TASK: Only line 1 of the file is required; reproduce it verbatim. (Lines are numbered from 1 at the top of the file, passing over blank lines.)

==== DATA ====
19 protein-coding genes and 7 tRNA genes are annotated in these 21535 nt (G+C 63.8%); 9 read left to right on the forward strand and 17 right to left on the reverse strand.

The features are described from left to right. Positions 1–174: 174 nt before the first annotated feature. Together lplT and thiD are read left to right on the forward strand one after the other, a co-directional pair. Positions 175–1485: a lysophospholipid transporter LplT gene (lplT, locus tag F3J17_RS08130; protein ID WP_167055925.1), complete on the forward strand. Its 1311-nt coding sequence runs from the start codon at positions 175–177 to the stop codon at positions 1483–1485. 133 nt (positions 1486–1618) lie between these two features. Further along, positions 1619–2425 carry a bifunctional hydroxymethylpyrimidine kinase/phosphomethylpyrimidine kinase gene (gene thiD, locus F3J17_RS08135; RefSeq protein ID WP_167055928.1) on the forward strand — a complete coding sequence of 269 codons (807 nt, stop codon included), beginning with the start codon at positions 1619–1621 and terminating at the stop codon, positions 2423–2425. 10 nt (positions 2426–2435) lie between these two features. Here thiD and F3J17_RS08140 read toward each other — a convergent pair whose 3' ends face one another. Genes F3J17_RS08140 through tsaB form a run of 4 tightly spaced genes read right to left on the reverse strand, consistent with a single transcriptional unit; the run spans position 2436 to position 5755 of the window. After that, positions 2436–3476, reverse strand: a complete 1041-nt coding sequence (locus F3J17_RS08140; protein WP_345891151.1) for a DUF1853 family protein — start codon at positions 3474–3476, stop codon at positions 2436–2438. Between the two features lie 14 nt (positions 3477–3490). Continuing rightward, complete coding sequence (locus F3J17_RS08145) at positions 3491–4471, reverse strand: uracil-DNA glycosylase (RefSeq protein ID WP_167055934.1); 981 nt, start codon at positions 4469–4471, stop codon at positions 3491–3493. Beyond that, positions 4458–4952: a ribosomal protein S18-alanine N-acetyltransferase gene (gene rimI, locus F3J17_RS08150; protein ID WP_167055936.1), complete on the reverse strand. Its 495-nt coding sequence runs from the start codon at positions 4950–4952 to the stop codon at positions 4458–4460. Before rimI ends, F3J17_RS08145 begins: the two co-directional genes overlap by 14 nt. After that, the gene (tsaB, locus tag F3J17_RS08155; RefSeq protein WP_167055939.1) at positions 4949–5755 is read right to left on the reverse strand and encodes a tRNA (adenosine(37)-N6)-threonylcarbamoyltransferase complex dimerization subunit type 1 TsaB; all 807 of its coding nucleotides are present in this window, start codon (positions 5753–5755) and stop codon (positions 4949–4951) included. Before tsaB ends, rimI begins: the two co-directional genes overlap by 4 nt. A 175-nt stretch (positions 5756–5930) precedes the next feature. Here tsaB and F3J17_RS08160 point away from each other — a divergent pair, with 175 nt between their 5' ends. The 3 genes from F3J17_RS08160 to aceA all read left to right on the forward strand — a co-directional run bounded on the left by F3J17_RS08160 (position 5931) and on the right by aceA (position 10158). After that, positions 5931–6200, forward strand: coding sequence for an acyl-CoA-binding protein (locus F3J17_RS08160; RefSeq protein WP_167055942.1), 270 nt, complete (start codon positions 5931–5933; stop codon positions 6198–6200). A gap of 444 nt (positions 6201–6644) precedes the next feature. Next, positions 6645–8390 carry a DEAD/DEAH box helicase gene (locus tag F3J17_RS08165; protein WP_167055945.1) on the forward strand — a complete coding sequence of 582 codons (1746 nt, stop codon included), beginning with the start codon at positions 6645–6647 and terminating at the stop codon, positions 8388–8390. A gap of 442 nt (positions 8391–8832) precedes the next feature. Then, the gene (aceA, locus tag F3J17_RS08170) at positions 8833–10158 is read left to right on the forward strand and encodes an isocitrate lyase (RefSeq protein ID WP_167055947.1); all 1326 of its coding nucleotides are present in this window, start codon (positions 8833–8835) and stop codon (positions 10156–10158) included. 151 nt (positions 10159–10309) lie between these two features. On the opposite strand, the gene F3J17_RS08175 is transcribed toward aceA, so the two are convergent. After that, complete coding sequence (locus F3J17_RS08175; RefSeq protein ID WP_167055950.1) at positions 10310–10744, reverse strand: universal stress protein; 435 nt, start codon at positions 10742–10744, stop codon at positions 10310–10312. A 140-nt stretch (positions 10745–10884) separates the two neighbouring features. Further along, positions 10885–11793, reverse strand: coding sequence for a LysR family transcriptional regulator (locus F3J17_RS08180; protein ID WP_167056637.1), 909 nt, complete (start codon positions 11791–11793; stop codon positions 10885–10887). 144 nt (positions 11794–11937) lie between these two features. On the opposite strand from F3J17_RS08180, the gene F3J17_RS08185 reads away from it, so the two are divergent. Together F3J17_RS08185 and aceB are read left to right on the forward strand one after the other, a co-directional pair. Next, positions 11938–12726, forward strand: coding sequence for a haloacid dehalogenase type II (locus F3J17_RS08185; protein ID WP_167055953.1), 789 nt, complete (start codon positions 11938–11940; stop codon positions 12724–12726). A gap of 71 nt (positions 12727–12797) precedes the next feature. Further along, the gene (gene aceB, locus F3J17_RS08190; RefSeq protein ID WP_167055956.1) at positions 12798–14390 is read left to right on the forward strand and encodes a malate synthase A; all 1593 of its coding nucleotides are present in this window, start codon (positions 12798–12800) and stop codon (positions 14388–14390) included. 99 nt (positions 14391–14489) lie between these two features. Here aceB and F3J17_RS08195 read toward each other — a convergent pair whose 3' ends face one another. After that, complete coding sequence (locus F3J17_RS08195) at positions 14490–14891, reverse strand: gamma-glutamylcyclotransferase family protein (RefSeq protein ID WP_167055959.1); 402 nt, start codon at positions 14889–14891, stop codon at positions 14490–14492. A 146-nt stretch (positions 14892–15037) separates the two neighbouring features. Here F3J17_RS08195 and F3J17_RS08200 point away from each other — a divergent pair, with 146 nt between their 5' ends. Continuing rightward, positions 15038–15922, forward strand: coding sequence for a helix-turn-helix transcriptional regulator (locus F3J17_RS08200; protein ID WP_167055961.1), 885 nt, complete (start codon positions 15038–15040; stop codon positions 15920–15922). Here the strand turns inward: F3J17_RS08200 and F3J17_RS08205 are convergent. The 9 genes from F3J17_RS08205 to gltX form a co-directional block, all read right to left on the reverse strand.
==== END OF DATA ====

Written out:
19 protein-coding genes and 7 tRNA genes are annotated in these 21535 nt (G+C 63.8%); 9 read left to right on the forward strand and 17 right to left on the reverse strand.